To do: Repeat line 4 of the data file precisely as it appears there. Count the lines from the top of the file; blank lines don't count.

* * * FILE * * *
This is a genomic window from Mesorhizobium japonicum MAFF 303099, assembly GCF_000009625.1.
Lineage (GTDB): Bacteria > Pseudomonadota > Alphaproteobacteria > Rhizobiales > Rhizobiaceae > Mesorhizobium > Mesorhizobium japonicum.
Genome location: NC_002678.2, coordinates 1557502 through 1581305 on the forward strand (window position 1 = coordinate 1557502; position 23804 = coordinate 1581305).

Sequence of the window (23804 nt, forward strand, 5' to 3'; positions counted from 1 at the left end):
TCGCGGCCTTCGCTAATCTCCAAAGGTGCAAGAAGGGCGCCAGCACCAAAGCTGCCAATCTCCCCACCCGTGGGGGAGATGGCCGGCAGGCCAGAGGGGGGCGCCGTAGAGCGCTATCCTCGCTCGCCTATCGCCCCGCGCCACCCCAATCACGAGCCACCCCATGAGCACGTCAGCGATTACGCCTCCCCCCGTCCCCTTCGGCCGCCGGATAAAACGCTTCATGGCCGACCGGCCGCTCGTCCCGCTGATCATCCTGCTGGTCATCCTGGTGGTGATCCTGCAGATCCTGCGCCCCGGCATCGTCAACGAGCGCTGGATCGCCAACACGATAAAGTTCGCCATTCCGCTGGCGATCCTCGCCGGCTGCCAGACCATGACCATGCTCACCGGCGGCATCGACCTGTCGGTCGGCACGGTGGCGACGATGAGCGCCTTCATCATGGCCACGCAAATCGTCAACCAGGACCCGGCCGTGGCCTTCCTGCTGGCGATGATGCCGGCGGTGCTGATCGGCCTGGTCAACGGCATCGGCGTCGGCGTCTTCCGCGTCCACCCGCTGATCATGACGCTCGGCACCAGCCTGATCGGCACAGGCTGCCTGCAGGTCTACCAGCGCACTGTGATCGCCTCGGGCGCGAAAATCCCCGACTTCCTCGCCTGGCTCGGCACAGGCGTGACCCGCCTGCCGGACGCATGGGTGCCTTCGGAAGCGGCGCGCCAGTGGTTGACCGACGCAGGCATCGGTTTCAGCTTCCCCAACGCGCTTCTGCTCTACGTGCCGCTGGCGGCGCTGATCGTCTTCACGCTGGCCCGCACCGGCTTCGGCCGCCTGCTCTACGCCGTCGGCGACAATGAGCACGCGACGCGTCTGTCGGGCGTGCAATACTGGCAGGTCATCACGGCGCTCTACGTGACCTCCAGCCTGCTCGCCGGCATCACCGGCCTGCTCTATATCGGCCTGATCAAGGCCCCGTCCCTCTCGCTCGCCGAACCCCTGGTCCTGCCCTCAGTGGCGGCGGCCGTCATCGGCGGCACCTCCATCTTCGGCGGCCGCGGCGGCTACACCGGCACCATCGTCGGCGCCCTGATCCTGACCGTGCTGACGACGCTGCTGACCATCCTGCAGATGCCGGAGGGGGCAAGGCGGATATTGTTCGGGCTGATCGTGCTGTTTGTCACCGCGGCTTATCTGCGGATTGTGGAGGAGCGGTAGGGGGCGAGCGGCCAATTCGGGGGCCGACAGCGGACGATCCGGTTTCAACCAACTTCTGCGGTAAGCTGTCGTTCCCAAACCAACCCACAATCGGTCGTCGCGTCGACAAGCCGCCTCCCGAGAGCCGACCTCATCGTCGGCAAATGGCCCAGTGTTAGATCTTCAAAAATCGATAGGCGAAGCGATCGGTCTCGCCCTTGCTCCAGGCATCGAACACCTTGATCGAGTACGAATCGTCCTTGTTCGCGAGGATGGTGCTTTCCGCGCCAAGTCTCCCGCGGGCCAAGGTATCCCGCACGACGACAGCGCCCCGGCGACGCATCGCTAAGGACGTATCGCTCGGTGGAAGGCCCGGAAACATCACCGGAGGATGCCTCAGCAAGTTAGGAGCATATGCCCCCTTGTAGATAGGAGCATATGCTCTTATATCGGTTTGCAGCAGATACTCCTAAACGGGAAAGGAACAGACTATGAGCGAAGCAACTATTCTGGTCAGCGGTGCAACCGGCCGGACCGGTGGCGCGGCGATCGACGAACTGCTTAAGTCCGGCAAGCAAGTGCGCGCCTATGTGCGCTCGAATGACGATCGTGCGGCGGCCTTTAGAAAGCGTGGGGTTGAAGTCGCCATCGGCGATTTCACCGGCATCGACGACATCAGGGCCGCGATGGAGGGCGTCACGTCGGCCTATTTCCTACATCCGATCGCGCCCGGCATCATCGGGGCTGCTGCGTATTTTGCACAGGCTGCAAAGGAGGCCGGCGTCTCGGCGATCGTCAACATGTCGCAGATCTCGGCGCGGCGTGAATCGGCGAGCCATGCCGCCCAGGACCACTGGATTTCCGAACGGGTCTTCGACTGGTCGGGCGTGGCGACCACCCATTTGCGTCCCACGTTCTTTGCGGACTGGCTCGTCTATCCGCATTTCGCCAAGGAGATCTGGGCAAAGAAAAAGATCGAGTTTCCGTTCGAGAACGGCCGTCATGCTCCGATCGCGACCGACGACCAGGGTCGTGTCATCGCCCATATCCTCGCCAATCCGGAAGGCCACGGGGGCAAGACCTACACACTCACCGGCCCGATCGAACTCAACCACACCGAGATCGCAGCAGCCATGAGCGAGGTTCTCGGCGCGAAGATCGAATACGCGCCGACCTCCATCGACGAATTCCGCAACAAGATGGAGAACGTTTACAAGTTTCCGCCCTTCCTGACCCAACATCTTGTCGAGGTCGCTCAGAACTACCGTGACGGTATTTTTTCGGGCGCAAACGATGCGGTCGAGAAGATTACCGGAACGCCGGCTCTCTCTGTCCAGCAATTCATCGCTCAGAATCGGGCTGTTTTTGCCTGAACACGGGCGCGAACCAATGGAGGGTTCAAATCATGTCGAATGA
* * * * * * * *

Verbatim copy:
Sequence of the window (23804 nt, forward strand, 5' to 3'; positions counted from 1 at the left end):